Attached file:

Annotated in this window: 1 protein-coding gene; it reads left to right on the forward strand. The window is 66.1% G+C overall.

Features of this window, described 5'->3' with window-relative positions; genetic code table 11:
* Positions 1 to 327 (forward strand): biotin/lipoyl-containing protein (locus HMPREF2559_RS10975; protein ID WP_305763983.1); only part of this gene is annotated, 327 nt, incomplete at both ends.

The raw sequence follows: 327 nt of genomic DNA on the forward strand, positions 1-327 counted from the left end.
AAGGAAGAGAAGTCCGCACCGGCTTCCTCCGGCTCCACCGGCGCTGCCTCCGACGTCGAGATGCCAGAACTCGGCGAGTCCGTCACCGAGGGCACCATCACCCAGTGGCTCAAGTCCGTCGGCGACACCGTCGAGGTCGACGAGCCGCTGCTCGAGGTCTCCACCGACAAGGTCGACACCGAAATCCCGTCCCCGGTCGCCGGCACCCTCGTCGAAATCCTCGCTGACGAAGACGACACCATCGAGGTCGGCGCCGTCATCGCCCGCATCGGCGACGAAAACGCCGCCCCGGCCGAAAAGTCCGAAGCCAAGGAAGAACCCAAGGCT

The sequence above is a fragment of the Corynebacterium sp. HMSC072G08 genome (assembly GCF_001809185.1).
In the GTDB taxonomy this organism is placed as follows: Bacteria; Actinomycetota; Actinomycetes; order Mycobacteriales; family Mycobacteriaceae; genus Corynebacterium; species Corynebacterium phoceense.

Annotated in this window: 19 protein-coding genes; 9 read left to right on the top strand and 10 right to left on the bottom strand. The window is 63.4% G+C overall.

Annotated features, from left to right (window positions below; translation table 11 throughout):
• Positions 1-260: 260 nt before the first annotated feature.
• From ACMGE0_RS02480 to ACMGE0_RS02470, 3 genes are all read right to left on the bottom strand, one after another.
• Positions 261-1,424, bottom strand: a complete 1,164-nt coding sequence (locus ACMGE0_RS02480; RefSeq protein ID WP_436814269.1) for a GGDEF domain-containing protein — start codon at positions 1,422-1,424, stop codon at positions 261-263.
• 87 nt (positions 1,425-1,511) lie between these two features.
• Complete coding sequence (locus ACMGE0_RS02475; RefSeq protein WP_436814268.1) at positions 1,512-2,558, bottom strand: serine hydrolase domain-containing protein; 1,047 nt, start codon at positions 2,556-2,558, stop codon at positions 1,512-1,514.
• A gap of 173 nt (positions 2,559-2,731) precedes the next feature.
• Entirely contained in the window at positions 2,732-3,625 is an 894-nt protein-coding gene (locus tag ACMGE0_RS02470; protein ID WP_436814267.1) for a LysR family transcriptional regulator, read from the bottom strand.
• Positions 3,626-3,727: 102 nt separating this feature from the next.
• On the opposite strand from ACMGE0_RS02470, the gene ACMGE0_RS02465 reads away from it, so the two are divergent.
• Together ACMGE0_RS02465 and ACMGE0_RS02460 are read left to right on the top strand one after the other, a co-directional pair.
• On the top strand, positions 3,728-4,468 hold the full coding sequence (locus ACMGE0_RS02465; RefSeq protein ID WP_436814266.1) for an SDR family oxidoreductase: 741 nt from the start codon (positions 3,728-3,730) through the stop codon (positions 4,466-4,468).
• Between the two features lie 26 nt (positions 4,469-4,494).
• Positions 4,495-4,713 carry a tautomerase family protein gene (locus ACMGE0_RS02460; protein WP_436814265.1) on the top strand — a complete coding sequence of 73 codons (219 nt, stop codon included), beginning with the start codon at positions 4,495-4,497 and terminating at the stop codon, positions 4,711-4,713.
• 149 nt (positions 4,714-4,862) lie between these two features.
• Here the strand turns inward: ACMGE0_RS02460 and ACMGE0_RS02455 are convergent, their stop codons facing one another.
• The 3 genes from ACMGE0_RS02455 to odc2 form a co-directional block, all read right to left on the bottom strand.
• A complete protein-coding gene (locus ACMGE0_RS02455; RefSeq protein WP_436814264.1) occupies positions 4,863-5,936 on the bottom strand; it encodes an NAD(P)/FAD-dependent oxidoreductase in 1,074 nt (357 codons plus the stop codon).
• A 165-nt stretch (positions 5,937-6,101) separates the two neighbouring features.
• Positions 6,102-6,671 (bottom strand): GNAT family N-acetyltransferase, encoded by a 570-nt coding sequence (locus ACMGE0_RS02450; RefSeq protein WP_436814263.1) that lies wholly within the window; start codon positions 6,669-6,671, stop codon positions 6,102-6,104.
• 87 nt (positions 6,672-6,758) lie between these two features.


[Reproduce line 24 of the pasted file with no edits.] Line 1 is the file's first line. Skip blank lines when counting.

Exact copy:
• Here the strand turns inward: ACMGE0_RS02460 and ACMGE0_RS02455 are convergent, their stop codons facing one another.